Hair Loss Conditions

Hair loss is also referred to as alopecia. It is a disorder where the normal growth cycle of your hair is interrupted in favor of hair loss and not hair growth, thus it may require some form of hair loss treatment. The following are some of the common types of hair loss.

  • Androgenic alopecia (AGA) is the most common type of hair loss and affects about 80% of men and 50% of women in the course of their life. This chronic and progressive condition is so common in the United States that the NIH posits that about 30 million women and 50 million men suffer from it. AGA is also called pattern baldness and affects both males and females. However, the presentation of the disease is different in both sexes. Another common condition is traction alopecia, where the hairline starts to recede because of the constant tension that is usually caused by particular hairstyles.
  • Alopecia areata refers to hair loss that occurs due to an autoimmune disease. In autoimmune disorders, your immune system abnormally attacks your cells and tissues. Sometimes this attack can be directed to your hair follicles, causing hair loss and impairs hair regrowth. When given time, the disease worsens to involve all the hairs in the body leading to a condition called complete hair loss or alopecia totalis.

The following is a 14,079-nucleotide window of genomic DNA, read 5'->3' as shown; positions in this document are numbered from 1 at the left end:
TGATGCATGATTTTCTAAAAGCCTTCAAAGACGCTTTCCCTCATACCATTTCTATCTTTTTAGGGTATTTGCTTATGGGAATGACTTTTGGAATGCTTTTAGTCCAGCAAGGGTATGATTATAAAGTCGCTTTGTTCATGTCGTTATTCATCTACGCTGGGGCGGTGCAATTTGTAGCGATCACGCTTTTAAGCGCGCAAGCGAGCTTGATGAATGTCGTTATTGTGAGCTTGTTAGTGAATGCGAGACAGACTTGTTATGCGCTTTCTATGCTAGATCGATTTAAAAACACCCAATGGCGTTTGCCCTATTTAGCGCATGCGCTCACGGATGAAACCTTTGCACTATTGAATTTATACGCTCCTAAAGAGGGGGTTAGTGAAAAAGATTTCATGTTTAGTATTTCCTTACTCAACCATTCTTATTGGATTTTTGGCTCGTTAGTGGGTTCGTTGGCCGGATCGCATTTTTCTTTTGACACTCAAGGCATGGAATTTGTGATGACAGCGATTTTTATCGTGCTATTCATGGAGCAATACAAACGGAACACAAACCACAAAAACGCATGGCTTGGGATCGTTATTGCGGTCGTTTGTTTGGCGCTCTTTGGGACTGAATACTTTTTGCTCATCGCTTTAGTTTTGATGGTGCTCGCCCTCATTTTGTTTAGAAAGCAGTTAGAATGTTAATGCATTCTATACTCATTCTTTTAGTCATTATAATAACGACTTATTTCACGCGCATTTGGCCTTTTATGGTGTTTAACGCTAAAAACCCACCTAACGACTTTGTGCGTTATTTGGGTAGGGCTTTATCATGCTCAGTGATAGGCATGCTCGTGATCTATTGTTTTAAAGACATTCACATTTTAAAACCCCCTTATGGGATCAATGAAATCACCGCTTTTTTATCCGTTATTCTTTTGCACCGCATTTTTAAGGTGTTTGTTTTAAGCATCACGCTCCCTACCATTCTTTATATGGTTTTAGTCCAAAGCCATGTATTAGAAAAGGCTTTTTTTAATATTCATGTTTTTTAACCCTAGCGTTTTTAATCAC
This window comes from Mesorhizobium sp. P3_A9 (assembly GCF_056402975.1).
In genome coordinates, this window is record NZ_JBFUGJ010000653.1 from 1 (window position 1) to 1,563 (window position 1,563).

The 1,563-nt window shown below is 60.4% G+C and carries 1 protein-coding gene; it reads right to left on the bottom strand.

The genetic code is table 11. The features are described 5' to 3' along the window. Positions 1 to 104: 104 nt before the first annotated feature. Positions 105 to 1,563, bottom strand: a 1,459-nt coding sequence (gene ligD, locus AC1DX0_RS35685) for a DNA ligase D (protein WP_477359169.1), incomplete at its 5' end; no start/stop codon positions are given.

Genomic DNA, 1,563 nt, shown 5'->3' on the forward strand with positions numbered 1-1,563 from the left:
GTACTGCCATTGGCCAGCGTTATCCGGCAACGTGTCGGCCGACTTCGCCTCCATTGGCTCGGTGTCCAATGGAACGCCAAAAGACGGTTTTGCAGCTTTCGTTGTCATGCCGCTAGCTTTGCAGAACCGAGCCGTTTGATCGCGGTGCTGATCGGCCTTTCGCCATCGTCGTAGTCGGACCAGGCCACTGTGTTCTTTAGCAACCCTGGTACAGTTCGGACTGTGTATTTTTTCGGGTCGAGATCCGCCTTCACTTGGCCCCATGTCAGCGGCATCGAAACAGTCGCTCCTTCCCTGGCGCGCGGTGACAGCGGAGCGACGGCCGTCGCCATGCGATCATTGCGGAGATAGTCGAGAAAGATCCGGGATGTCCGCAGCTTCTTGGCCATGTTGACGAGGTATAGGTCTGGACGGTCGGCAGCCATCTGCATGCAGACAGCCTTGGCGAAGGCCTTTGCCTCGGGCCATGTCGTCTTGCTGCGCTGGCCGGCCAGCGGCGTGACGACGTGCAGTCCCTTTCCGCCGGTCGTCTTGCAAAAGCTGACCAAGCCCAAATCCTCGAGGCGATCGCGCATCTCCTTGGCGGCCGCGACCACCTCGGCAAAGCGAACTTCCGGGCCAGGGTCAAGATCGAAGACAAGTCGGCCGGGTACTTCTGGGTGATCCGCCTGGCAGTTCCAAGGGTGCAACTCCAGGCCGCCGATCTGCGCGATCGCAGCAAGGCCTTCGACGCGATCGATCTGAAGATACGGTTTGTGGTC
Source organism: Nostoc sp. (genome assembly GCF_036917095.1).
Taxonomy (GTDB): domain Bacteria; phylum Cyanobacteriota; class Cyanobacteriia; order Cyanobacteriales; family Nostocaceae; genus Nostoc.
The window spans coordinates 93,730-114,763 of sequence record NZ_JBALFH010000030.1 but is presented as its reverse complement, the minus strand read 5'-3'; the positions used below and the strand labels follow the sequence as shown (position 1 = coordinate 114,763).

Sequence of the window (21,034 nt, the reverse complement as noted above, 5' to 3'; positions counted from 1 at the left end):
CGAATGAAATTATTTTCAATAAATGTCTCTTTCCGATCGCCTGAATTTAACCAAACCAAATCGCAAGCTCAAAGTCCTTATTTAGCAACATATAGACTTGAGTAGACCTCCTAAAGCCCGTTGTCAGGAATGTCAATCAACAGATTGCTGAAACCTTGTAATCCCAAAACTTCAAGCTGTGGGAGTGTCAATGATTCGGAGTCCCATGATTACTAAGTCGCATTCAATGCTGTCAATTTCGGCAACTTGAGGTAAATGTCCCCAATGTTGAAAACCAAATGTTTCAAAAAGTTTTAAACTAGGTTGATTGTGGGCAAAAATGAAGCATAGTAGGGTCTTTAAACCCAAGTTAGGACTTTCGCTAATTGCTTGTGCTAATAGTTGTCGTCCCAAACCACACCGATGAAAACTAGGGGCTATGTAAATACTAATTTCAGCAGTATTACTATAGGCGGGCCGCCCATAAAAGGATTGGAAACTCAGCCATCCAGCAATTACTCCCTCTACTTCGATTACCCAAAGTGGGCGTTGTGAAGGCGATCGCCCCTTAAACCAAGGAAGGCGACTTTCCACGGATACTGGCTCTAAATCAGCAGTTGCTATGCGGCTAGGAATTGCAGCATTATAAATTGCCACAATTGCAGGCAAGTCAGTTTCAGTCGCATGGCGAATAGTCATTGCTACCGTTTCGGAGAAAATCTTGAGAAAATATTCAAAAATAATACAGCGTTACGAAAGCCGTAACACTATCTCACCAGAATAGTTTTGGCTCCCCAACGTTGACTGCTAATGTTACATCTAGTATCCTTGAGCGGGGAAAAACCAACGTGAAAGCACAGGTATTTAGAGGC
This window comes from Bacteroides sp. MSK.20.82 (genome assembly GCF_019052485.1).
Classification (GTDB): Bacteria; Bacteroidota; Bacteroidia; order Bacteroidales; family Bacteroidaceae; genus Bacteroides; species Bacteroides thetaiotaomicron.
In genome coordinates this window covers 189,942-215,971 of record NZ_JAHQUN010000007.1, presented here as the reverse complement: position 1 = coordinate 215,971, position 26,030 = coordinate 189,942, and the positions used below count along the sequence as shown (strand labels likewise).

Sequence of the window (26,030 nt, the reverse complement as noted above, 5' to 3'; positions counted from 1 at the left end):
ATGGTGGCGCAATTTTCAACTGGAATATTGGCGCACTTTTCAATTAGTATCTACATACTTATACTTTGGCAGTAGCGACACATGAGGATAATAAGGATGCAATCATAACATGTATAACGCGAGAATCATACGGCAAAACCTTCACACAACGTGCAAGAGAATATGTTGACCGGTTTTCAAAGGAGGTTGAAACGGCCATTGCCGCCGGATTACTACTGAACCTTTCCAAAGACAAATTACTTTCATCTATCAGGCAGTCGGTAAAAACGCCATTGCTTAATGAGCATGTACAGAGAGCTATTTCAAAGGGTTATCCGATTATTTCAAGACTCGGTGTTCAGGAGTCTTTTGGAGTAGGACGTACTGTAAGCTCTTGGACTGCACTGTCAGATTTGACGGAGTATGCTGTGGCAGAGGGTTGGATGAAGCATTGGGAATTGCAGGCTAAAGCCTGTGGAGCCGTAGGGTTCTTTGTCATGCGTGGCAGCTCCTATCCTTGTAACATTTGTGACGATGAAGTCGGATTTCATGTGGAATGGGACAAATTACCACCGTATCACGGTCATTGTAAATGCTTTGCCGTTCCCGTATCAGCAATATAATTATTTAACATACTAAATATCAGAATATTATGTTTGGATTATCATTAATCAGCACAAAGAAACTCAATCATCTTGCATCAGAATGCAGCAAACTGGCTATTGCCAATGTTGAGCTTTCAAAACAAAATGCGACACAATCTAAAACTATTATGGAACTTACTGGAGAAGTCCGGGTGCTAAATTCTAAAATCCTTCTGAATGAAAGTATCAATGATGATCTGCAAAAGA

• Telogen effluvium is a type of hair loss that occurs when a large number of hair follicles enter the telogen phase, also called the resting phase, where growth is halted, and the following growth phase does not begin. Telogen effluvium does not lead to complete hair loss but is associated with marked thinning of hair, especially at the temple and at the crown.
  • Anagen effluvium is a type of hair loss that is synonymous to drug induced alopecia. It refers to the rapid loss of hair secondary to medical treatment. Patients receiving chemotherapy are the common victims of anagen effluvium.
  • Scarring alopecia is also called cicatricial alopecia. Frontal fibrosing alopecia, among others, is hair loss that occurs due to inflammation of the scalp. This type of hair loss begins slowly with no advance symptoms or may occur instantly. Due to its inflammatory nature, scarring alopecia is associated with other symptoms such as pain, itchiness, redness, and rash-like lesions on the scalp.

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